World Bicycle Day: Paving a path for pedallers in Chennai

Cyclists share their views on measures that the state government can implement to ensure Chennai is cycle-friendly.

Published: 02nd June 2022 04:23 AM  |   Last Updated: 02nd June 2022 04:23 AM   |  A+A-

A cycle rally by the Rashtriya Military School in Chennai to mark its 75th year

A cycle rally by the Rashtriya Military School in Chennai to mark its 75th year. (Photo| EPS)

Express News Service

CHENNAI: Ahead of World Bicycle Day on June 3, cyclists share their views with Vaishali Vijaykumar on measures that the state government can implement to ensure Chennai is cycle-friendly and make it the cycling capital of the world.

R Sundararajan

We need roads without any hindrance from manhole covers and barks. The biggest threat is wrong-side driving. These drivers must be penalised and vehicles must be confiscated. Behind every bus stop, a two-foot cycle lane must be created so that the cyclist does not have to overtake a bus.

Create more free parking spaces in public places. In Marina, we tie the cycle to the barricade pipes to avoid theft. Government officials could take up cycling at least once a week to set an example to the public.

Bharatwaj SM

With decent infrastructure, the metro can truly become the cycling hub of India. Recent  introductions like dedicated cycling lanes during select days on the East Coast Road have helped, but the safety of cyclists can be improved, especially during early mornings as there have been instances of theft/assault. Other road users, not following road safety/discipline lead to accidents. Cops should look into this.

Deepa Chaithanyan

To ensure safety, the government must enforce frequent patrolling, reflective visible signages, strict penalties for traffic violations, long-term awareness campaigns, a better redressal system to address wrong-side driving complaints, intelligent traffic management systems, better infrastructure, recurring messages on road etiquette to drivers through RTO and education through RTO/ driving schools.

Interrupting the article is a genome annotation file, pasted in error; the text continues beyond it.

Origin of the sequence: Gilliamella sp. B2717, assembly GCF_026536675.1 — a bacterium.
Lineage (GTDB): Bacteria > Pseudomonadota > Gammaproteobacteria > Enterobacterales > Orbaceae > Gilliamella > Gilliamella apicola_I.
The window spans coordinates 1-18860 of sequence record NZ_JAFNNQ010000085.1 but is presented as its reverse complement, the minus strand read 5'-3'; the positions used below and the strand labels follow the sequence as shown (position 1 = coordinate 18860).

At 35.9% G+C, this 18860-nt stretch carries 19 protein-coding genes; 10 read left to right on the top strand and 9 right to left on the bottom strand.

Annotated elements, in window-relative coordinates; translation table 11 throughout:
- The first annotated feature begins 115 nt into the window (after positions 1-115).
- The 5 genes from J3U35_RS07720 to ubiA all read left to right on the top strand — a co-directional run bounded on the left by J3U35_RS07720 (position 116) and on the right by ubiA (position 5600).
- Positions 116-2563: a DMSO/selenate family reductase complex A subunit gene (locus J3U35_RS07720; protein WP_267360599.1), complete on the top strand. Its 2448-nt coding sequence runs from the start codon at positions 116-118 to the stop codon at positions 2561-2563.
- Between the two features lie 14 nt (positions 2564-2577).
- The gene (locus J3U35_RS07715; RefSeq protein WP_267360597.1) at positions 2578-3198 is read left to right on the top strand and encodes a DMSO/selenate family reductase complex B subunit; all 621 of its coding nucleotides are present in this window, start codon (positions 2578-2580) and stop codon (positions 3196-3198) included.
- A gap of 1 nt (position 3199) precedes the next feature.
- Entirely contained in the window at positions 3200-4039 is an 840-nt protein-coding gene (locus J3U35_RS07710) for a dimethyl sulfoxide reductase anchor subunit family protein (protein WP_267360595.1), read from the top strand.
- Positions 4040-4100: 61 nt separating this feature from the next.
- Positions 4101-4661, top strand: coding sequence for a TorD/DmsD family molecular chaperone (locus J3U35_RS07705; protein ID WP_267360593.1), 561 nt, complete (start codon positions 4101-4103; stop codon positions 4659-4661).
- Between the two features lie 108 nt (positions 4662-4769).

Divagaran Thiyagarajan

While the temporary cycling lanes on ECR (on weekends) and Veedhi Vizha rides by GCC are steps in the right direction, there is so much more to be done. Cyclists are facing ever-growing challenges including wrong-side driving, lack of respect among road users etc. A coordinated effort by the government authorities and the cycling community will sustain any initiative in the long term. 

Ramanujar Moulana

Chennai has a rich cycling history, from the first indigenously assembled bicycle in India to the ECR bicycle lane. Bicycle tourism has huge growth potential. The government must encourage this. Making efficient use of the available infrastructure is required. The public transport system should be made bicycle-friendly. Metro, MRTS and suburban trains must have bicycle enclosures.

Ramalingam Rajupillai

Special laws must be brought to discourage motorised vehicles from coming from the wrong side. Subsidies must be given while purchasing cycles. Cycle bays must be set up inside trains. The rent-a-cycle scheme can be made further effective. Specific shopping streets, tourist spots, and beaches can be restricted for bicycle users and walkers to explore.

Shanthoshi Sona

Due to wrong-side driving and signal-jumping, cyclists face a tough time. We need to take measures for road safety. Traffic police duty or patrolling is needed during early morning hours. This will help avoid uncertainties, and regulate the road rules.


Every arterial road in the city must have a de facto lane for cycling. A cyclist has an equal right on the road. Deliberate intimidation by larger vehicles, mostly, the state-run buses treat cyclists with absolute disdain.

The government has to devise a penal code for such impertinent behaviour. Promote safe parking spots and step up surveillance. Commuting to schools and colleges by cycle should be encouraged, with traffic police patrolling for safety. The scheme of providing bicycles to children from marginalised families must be revived.

Finally, the government should put a cap on the number of motorised vehicles that will be sold in any given time period and impose higher levies, to push people to examine alternative options -for transportation.

Felix John

Slowly but surely people are adopting the bicycle as a preferred mode of transport. This will help us mitigate the climate emergency and achieve the UN sustainable development goals. In order to ensure more adoption, the Central and state governments should emphasise the use of bicycles for shorter trips.

They should form policies and build infrastructure for bicycles for their safety. Make temporary interventions through tactical urbanism, build pop-up lanes, encourage the adoption through incentives from corporates and special programmes from the state, and conduct awareness campaigns.

All these will have a large socio-economic impact. The roads have to be safe for children to use.


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